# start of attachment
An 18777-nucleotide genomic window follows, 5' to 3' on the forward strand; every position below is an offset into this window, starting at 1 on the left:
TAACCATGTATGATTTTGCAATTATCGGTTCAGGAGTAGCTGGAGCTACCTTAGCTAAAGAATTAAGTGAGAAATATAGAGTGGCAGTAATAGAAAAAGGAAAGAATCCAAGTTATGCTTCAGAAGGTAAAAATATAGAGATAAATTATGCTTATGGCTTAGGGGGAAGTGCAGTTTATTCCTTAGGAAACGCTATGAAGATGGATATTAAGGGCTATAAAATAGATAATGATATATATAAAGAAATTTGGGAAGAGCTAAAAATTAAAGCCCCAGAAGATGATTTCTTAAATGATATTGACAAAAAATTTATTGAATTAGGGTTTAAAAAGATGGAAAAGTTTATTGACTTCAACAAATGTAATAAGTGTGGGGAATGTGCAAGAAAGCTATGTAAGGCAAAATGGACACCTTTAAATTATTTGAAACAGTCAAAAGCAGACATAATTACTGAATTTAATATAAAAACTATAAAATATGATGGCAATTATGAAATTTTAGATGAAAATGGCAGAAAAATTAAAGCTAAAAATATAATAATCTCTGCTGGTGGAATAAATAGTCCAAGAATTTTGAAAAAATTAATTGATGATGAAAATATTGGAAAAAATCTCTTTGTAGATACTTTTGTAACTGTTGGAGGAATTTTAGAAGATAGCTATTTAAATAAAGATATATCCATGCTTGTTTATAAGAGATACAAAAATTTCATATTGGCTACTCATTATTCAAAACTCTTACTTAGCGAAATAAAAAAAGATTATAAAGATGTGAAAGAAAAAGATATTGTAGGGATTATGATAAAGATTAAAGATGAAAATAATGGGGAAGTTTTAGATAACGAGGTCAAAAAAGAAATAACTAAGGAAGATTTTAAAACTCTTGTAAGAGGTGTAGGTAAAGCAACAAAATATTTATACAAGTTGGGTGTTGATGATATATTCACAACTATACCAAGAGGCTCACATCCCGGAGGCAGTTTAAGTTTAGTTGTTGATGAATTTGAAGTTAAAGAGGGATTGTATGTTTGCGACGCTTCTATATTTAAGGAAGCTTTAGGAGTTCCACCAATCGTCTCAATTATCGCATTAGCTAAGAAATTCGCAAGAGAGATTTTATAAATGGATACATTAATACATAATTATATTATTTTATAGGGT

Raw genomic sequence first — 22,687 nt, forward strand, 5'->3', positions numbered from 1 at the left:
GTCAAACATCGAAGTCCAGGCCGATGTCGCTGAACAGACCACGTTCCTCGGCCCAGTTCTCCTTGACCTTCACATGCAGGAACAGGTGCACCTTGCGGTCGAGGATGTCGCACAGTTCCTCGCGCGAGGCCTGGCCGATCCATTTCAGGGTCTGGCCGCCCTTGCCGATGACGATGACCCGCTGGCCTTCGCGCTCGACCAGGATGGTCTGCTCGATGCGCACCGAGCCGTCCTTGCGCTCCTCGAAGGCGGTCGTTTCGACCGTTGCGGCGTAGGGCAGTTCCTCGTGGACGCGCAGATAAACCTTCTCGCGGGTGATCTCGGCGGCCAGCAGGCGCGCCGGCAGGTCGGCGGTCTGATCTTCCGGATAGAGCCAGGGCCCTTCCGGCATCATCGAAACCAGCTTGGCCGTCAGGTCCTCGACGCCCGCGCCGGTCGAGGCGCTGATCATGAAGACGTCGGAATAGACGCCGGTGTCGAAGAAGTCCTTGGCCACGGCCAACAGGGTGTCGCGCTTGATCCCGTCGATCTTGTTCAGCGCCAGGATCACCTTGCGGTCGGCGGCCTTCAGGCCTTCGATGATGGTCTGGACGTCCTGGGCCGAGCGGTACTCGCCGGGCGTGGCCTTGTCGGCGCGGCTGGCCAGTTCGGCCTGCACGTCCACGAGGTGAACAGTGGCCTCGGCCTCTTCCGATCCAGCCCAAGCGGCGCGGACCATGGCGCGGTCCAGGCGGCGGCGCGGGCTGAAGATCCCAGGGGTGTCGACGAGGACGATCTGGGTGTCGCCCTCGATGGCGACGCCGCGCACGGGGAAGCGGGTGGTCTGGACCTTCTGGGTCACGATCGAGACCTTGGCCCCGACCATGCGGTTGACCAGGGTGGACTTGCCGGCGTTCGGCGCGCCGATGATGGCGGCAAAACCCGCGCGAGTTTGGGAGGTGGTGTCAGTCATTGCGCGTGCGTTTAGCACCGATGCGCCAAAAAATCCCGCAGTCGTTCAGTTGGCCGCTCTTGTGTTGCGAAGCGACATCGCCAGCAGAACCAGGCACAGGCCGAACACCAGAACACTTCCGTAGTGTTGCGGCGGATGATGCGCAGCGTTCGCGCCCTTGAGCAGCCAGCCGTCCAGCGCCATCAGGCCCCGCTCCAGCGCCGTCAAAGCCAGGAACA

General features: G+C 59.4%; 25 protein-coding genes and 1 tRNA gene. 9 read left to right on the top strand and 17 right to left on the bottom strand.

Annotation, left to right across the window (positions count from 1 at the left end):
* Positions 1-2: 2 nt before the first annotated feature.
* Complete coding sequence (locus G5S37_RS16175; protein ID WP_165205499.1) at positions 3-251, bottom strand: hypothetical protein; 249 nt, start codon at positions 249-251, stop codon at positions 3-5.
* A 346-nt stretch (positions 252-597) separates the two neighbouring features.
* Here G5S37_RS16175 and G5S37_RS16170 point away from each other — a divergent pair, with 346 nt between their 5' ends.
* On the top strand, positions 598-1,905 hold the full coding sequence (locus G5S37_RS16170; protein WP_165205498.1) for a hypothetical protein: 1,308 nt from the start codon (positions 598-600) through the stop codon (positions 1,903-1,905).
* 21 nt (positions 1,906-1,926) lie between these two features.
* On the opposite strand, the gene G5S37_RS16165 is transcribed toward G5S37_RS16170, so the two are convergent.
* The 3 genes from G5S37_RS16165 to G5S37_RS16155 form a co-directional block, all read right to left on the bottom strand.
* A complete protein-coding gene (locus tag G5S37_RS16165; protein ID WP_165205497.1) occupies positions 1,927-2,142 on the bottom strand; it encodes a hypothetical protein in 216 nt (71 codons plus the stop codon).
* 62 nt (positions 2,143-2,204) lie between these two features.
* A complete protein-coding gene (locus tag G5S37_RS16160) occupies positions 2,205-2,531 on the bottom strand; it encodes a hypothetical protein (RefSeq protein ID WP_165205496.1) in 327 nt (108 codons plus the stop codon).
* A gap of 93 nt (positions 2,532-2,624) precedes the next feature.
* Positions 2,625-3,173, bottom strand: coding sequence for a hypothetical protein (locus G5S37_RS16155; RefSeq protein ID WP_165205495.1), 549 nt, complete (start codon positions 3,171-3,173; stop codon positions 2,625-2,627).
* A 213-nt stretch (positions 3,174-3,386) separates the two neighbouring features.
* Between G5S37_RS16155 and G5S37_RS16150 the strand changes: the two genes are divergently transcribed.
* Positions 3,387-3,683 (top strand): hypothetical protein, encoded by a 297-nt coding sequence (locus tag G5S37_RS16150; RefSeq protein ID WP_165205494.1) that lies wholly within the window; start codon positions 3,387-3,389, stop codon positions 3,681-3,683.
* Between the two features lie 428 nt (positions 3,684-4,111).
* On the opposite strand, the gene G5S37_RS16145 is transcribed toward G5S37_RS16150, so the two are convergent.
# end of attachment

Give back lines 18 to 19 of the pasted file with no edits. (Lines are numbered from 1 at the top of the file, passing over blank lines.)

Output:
* A gap of 93 nt (positions 2,532-2,624) precedes the next feature.
* Positions 2,625-3,173, bottom strand: coding sequence for a hypothetical protein (locus G5S37_RS16155; RefSeq protein ID WP_165205495.1), 549 nt, complete (start codon positions 3,171-3,173; stop codon positions 2,625-2,627).